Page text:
Although digital technology and access is changing the use of our written world, we were proud to start our communication through the Journal. This wonderful “printed” blog approach came mostly from the editorial direction and pen of Scott Skinner, Ali Fujino, and our man in the field, Ben Ruhe. From years of Journal publications, we changed the format to be not a few individuals' view but to have individuals of the kite community use their own words to bring forth something innovative and exciting about the world of kites. Enter the current edited version of Discourse by Katie Davis, Scott Skinner, and Ali Fujino. Below are archived articles from both the Journal and Discourse.

Most Recent Articles

  • We flew kites in the Easter season, but that often meant for as much as two months prior to Easter. Since I was in the city of Port au Prince, where there was little open space, we flew from our rooftops; most houses are one- or two-story and flat-roofed. Whole families flew kites from 6 a.m. to 6 p.m. There may well have been 25,000 people flying kites at once.
  • It is very remarkable how people pass by good inventions and good ideas and won’t take to them. Kites, for instance, have been known for hundreds of years. Everyone knows of them the world over, yet till a few years ago no one thought of putting them to any use. When I say no one, I do not mean that exactly, for Franklin and others, of course, used kites for meteorological experiments; Pocock drew a little carriage along with them, and several others suggested their use for life-saving at sea.
  • Actress Lauren Bacall once said, “Imagination is the highest kite that one can fly,” and nothing prompts flights of fancy like the sight of a soaring kite. To fly a kite is to shake hands with the wind. Kites are great unifiers, cutting across specious social boundaries with a flick of their whimsical tails. From the kite’s point of view, all God’s children have strings. We got philosophical with some ground crew members at Redondo Beach at a July 2001 gathering by the Sunshine Kite Co. Slavka and Jan Rehacek, Buena Park (biplane kite, $20):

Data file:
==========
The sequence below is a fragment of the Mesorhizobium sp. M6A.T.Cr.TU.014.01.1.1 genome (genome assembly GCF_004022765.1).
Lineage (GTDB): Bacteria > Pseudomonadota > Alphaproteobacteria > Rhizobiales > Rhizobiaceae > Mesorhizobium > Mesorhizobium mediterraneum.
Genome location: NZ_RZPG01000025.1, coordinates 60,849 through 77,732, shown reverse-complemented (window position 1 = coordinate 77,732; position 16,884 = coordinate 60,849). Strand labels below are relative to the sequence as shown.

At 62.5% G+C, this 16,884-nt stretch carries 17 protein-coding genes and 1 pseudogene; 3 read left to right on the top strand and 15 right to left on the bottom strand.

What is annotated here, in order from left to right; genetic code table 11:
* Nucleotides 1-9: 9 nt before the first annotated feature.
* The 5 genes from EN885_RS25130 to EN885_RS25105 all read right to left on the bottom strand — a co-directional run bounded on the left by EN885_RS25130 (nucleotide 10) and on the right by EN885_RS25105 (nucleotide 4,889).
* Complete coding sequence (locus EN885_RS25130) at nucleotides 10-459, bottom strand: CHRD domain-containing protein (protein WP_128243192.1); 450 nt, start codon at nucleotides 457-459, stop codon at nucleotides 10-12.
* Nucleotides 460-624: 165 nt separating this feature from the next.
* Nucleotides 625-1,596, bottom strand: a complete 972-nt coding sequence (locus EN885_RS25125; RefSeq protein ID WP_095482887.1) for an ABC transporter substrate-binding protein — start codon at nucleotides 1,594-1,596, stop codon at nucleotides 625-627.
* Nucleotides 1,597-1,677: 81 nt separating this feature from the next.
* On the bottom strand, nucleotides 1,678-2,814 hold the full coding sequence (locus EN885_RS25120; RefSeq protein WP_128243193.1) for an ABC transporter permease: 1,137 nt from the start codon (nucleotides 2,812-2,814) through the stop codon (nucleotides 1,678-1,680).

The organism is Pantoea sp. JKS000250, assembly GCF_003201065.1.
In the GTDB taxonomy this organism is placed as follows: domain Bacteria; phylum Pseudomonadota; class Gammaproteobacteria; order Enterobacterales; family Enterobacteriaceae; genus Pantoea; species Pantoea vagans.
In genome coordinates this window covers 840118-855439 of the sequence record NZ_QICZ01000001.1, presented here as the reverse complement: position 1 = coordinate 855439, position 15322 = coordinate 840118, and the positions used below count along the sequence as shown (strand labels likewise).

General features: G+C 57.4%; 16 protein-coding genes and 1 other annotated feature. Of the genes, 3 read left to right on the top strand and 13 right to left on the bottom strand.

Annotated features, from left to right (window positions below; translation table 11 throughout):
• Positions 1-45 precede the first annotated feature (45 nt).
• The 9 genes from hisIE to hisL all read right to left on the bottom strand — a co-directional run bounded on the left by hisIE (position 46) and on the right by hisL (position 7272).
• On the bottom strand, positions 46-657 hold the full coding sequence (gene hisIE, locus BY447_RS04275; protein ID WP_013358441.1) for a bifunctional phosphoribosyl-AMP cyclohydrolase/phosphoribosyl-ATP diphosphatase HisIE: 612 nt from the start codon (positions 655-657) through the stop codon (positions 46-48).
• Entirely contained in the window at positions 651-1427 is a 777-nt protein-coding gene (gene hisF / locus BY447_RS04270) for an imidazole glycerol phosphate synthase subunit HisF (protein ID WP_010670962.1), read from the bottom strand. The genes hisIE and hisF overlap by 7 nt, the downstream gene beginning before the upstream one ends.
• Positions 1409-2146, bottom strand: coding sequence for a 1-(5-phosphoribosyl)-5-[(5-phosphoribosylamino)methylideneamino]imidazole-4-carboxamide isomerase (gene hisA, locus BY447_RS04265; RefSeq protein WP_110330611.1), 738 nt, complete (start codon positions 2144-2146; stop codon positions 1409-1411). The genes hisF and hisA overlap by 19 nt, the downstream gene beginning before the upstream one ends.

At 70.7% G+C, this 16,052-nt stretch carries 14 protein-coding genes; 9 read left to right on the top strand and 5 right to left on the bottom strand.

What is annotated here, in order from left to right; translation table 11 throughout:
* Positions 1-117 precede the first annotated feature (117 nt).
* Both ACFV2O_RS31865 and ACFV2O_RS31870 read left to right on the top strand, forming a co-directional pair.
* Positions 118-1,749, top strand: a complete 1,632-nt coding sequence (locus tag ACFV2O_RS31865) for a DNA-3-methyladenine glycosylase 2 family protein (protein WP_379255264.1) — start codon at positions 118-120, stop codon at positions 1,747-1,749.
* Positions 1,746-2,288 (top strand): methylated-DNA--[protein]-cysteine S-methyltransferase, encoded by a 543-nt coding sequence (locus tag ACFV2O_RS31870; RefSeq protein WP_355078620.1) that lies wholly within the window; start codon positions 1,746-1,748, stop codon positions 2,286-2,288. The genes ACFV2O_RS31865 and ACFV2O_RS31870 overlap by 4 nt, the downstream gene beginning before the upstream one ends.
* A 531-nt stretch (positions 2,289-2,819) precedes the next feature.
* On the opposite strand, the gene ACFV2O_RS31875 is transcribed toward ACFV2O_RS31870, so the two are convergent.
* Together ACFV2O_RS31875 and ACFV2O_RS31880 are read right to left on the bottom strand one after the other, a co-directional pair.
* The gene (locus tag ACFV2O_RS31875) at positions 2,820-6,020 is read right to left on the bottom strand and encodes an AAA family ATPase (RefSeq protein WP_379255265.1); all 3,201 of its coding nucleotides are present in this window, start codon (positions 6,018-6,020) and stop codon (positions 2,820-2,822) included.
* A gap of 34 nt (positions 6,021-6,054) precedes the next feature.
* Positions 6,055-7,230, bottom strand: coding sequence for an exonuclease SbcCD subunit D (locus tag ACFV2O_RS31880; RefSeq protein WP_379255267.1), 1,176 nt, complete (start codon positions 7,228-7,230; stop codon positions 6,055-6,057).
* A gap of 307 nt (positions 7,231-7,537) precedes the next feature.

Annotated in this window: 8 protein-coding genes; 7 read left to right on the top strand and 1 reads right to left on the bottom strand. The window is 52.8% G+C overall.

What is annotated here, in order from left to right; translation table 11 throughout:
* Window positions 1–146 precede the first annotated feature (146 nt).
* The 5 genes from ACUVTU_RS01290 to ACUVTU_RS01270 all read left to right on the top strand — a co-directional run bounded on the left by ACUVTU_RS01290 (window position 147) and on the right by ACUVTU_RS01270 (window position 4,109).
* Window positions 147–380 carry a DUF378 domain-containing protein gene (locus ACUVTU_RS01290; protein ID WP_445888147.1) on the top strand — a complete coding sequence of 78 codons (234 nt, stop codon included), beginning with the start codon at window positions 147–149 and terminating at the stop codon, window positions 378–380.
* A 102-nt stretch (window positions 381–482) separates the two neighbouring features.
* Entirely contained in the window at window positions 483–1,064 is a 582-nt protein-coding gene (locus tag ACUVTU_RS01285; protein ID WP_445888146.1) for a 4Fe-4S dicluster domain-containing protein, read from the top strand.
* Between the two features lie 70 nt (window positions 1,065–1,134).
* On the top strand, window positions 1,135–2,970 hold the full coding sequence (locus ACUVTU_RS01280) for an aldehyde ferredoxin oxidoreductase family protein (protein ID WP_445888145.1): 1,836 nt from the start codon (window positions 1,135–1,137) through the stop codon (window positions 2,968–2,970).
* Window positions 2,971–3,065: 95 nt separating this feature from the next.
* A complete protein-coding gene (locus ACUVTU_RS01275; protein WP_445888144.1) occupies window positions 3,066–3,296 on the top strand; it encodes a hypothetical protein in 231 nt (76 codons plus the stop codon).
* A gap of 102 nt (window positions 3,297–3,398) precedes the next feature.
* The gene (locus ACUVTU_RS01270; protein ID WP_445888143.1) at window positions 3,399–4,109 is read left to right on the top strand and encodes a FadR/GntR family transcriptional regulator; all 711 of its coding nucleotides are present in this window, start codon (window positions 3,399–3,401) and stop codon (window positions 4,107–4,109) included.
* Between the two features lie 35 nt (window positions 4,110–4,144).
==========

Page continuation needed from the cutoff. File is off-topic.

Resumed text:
• Dr. Mike Jensen demonstrated the continuing utility of the kite for scientific studies on a two-month trip to the North Pole last summer. Traveling with a group of scientists aboard the Swedish icebreaker Oden, Jensen, 32, a research associate with the Cooperative Institute for Research in Environmental Sciences in Boulder, Colorado, put up a Stan Swanson Parafoil preparatory to attaching a package of instruments to the line. The instruments measured temperature, air pressure, humidity, and wind direction and velocity as the kite rose some two kilometers into the atmosphere.
  • Eleven years after opening its doors to the public, the World Kite Museum in Long Beach, Washington, is alive and flourishing. It’s also ambitious. With more than 90 percent of its collection of 1,400 kites in storage because of severely limited exhibition space, the institution is seeking to expand in a major way.